Hepaticas are early spring wildflowers who have a special relationship with ants. Photos by Emily Stone.
After you notice one, you start seeing them everywhere. As I hiked toward the Juniper Rock Overlook on the North Country Trail, a chilly breeze gusted out of the sunny blue sky. This spring has been slower than some, and I couldn’t wait to see some flowers. Not far down the trail, a cluster of pale purple hepaticas bloomed atop hairy stems.
After photographing the hepaticas, I moved on to trying to capture the tiny crimson petals thrusting out of the bud on a beaked hazelnut twig. A single leatherleaf shrub in bloom with delicate yellow flowers brought similar excitement. When I noticed the triumvirate of trillium leaves flanking a tightly furled bud, I was thrilled.
As my eyes adjusted, my mental search images honed, and the green spikes and clusters of leaves appeared everywhere. Finally, I also spotted the lovely white blossoms of spring beauties with varying amounts of pink pinstripes.
Ants carry the elaiosome, still attached to its seed, down into their hill. There the ants may feed it to their larvae or eat it themselves. The seed, which is smooth, hard, tough to hold on to, and impossible to eat, is thrown into the ants’ midden or garbage heap. Here, in a nitrogen- and phosphorus-rich environment, among moist, decaying plant matter and the bodies of dead ants, the seed has a wonderful place to grow. It is safe from birds, other insects, and even forest fires. This type of ant-assisted seed dispersal is called myrmecochory.
Myrmecochory (mur–me-co-cory) is exhibited by more than 3,000 plant species worldwide, and is present in every major biome on all continents except Antarctica. One study determined that it has evolved at least 100 separate times in 55 different plant families.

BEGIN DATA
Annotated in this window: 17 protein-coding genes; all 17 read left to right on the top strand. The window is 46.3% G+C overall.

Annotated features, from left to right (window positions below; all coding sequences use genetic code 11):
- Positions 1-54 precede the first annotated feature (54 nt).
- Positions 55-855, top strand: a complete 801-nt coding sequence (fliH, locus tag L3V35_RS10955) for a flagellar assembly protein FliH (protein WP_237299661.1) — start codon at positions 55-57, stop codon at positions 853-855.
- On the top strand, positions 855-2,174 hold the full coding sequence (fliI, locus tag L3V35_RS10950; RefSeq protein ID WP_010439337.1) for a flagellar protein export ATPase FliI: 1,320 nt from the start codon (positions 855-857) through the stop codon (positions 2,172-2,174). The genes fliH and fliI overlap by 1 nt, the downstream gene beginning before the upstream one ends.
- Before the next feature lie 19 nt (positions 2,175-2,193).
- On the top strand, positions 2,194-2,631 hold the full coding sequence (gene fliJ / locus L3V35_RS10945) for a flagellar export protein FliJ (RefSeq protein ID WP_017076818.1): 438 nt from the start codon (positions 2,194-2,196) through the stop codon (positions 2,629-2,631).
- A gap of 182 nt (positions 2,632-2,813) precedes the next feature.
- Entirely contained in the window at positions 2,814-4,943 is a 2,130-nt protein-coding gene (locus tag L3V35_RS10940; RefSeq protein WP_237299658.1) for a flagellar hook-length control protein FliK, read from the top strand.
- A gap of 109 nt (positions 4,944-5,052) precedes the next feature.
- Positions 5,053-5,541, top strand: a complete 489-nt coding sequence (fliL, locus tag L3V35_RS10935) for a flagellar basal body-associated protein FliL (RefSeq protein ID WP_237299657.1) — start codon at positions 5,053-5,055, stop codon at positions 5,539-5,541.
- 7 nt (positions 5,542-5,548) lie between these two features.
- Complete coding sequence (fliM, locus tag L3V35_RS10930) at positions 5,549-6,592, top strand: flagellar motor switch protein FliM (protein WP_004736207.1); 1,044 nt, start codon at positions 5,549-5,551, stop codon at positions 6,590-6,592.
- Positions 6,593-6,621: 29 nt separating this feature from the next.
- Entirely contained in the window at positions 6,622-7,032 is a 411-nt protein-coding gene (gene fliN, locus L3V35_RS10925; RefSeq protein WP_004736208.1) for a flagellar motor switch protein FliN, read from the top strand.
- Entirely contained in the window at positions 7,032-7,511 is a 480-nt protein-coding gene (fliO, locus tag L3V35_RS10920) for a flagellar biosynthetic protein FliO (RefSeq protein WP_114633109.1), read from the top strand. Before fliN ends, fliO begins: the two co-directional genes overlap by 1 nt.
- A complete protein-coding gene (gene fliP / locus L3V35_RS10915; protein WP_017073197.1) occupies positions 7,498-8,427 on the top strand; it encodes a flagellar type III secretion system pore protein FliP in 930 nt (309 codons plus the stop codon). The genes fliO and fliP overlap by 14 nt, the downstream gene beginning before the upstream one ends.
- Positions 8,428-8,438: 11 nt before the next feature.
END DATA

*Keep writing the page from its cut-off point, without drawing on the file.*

When ants take hepatica’s seeds back to the nest, the elaiosome can’t be eaten, and the chemical cues stay intact. Instead of being stripped of its packet of fatty goodness and thrown in the trash heap, the hepatica seed stimulates each ant that passes by to pick it up by the permanently perfumed handle and carry it somewhere else. Hepatica saves energy by not making a large elaiosome, and it benefits when its seeds are distributed more widely. In return for their dispersal services, the ants get nothing. Hepatica is a parasite!
If cheaters win, though, then pretty soon everyone starts cheating. For a mutualism (a symbiotic relationship where both parties benefit) to continue, it must provide appropriate rewards. Scientists have found that seeds with true, tasty, edible elaiosomes are transported by ants much more often than the cheater seeds of Hepatica and others like it. “In this situation, cheating … establishes a background against which better mutualists can display competitive superiority, thus leading…to the reinforcement of the mutualism (Pfeiffer et al, 2009).”
Such drama, on what may seem like a small scale, impacts entire ecosystems on six continents. In this northern hardwood forest, maple leaves cushioned my knees as I crouched down to get look closer at the just-opened flowers of Dutchman’s breeches. A bit of movement caught the corner of my eye, and I shifted my focus to a patch of soft moss. A tiny black ant was scrambling its way across a jungle of leaves. As my gaze widened, I noticed another ant, and then another and another, all busy with their own lives. After you notice one, you start seeing them everywhere.
Note: Portions of this article are reprinted from a 2013 Natural Connections article, which is now a chapter in Emily’s first book.
Emily’s second book, Natural Connections: Dreaming of an Elfin Skimmer, is now available to purchase at www.cablemuseum.org/books and will soon be available at your local independent bookstore, too.
For 50 years, the Cable Natural History Museum has served to connect you to the Northwoods. Come visit us in Cable, WI! Our new Curiosity Center kids’ exhibit will open May 4. Grand Opening on May 25!
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